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dc.contributor.authorStulz, Virginia M
dc.contributor.authorBradfield, Zoe
dc.contributor.authorCummins, Allison
dc.contributor.authorCatling, Christine
dc.contributor.authorSweet, Linda
dc.contributor.authorMcInnes, Rhona
dc.contributor.authorMcLaughlin, Karen
dc.contributor.authorTaylor, Jan
dc.contributor.authorHartz, Donna
dc.contributor.authorSheehan, Athena
dc.date.accessioned2021-11-01T04:52:00Z
dc.date.available2021-11-01T04:52:00Z
dc.date.issued2021
dc.identifier.issn1871-5192
dc.identifier.doi10.1016/j.wombi.2021.10.006
dc.identifier.urihttp://hdl.handle.net/10072/409598
dc.description.abstractBACKGROUND: The COVID-19 pandemic has caused isolation, fear, and impacted on maternal healthcare provision. AIM: To explore midwives' experiences about how COVID-19 impacted their ability to provide woman-centred care, and what lessons they have learnt as a result of the mandated government and hospital restrictions (such as social distancing) during the care of the woman and her family. METHODS: A qualitative interpretive descriptive study was conducted. Twenty-six midwives working in all models of care in all states and territories of Australia were recruited through social media, and selected using a maximum variation sampling approach. Data were collected through in-depth interviews between May to August, 2020. The interviews were recorded, transcribed verbatim, and thematically analysed. FINDINGS: Two overarching themes were identified: 'COVID-19 causing chaos' and 'keeping the woman at the centre of care'. The 'COVID-19 causing chaos' theme included three sub-themes: 'quickly evolving situation', 'challenging to provide care', and 'affecting women and families'. The 'Keeping the woman at the centre of care' theme included three sub-themes: 'trying to keep it normal', 'bending the rules and pushing the boundaries', and 'quality time for the woman, baby, and family unit'. CONCLUSION: Findings of this study offer important evidence regarding the impact of the pandemic on the provision of woman-centred care which is key to midwifery philosophy. Recommendations are made for ways to preserve and further enhance woman-centred care during periods of uncertainty such as during a pandemic or other health crises.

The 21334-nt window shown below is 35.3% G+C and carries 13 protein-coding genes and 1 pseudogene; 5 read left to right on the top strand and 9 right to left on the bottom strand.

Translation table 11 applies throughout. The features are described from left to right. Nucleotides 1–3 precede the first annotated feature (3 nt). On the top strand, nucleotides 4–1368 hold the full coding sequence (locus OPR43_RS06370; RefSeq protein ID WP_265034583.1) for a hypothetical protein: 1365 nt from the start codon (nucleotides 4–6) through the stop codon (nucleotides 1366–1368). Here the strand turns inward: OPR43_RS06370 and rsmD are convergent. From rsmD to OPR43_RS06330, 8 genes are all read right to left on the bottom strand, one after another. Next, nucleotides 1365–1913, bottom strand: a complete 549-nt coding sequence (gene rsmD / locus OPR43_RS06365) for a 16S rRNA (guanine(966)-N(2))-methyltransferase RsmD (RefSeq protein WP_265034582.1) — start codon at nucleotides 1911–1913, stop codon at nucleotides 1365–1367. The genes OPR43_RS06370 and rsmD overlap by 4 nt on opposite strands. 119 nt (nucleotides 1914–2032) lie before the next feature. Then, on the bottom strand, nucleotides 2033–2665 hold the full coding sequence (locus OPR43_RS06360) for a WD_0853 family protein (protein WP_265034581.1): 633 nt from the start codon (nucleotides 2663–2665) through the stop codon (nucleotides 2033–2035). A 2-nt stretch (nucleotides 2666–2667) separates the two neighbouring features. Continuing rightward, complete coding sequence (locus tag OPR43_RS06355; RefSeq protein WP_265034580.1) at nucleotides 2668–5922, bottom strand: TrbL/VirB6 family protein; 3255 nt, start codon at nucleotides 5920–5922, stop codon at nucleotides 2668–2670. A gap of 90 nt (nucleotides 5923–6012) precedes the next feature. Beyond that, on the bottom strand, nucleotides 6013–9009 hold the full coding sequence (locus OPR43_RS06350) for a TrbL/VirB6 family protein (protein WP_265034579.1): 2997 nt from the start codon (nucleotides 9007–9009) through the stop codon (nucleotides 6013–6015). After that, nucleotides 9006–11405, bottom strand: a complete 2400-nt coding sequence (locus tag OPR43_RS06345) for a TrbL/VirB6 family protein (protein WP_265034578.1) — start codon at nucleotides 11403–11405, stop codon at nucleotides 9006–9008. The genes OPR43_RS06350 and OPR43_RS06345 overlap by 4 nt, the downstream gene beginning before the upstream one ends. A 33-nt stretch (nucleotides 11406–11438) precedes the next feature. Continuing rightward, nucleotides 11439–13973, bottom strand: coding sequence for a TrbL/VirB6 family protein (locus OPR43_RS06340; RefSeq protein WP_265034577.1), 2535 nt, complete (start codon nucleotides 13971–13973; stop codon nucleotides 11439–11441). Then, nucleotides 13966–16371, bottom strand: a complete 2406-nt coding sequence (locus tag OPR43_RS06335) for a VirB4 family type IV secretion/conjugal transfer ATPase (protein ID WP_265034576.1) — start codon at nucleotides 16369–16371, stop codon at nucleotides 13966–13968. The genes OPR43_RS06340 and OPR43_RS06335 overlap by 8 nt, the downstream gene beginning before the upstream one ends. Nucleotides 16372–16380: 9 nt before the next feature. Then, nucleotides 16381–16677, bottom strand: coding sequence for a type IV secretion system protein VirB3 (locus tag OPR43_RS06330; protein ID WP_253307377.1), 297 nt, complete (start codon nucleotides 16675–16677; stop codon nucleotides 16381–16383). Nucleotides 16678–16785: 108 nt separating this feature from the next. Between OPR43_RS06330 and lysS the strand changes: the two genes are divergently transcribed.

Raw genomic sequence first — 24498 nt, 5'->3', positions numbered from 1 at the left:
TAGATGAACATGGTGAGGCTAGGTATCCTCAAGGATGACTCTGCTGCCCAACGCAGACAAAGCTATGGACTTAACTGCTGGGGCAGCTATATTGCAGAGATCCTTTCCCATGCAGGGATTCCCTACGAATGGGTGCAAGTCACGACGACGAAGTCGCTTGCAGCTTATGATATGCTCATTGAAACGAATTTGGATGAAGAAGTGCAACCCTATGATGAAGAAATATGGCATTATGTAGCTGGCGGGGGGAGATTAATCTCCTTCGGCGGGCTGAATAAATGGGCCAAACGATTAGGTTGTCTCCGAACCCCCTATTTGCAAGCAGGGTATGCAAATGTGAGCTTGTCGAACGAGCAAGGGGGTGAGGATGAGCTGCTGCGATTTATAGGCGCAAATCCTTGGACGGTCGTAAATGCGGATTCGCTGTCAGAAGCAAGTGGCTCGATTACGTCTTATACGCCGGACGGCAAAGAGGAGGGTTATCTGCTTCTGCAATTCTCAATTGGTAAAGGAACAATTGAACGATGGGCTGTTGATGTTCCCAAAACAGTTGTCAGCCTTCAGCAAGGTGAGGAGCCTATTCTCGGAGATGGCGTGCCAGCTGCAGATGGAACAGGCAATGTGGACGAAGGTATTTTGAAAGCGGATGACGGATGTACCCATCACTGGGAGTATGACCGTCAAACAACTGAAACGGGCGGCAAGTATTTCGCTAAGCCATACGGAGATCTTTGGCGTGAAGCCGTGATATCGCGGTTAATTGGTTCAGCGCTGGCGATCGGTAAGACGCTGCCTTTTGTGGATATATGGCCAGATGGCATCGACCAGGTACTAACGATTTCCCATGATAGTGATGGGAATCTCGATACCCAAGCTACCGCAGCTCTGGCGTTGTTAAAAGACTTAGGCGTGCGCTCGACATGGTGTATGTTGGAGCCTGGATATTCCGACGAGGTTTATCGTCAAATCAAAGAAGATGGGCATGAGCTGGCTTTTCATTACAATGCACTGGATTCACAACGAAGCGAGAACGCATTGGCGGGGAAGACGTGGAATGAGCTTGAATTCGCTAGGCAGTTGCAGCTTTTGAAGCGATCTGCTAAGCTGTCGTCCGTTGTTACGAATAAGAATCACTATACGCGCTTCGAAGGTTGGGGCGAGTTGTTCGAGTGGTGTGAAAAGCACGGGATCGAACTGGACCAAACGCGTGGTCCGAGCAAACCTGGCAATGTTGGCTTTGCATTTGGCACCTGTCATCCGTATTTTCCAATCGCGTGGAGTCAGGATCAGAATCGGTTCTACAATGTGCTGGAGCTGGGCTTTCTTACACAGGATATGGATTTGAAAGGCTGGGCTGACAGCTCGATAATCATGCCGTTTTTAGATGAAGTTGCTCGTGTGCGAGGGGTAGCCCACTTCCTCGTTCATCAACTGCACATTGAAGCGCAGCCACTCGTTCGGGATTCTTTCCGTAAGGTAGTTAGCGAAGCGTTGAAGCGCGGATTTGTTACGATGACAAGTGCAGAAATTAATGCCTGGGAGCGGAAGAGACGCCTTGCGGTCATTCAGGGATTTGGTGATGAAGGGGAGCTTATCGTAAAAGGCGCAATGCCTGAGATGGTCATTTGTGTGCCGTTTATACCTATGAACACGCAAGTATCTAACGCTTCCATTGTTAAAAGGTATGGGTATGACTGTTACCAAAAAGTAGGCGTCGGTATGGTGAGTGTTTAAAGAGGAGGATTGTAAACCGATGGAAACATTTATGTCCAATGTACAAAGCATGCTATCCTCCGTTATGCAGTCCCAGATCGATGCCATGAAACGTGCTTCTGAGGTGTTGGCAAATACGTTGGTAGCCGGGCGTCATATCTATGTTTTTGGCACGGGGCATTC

dc.description.peerreviewedYes
dc.languageeng
dc.publisherElsevier BV
dc.relation.ispartofjournalWomen Birth
dc.subject.fieldofresearchMidwifery
dc.subject.fieldofresearchPublic health
dc.subject.fieldofresearchcode4204
dc.subject.fieldofresearchcode4206
dc.subject.keywordsCOVID-19
dc.subject.keywordsCommunication
dc.subject.keywordsFear
dc.subject.keywordsQualitative research
dc.titleMidwives providing woman-centred care during the COVID-19 pandemic in Australia: A national qualitative study
dc.typeJournal article
dc.type.descriptionC1 - Articles
dcterms.bibliographicCitationStulz, VM; Bradfield, Z; Cummins, A; Catling, C; Sweet, L; McInnes, R; McLaughlin, K; Taylor, J; Hartz, D; Sheehan, A, Midwives providing woman-centred care during the COVID-19 pandemic in Australia: A national qualitative study, Women Birth, 2021
dcterms.dateAccepted2021-10-11
dc.date.updated2021-10-27T23:48:04Z
gro.description.notepublicThis publication has been entered in Griffith Research Online as an advanced online version.
gro.hasfulltextNo Full Text
gro.griffith.authorMcInnes, Rhona J.


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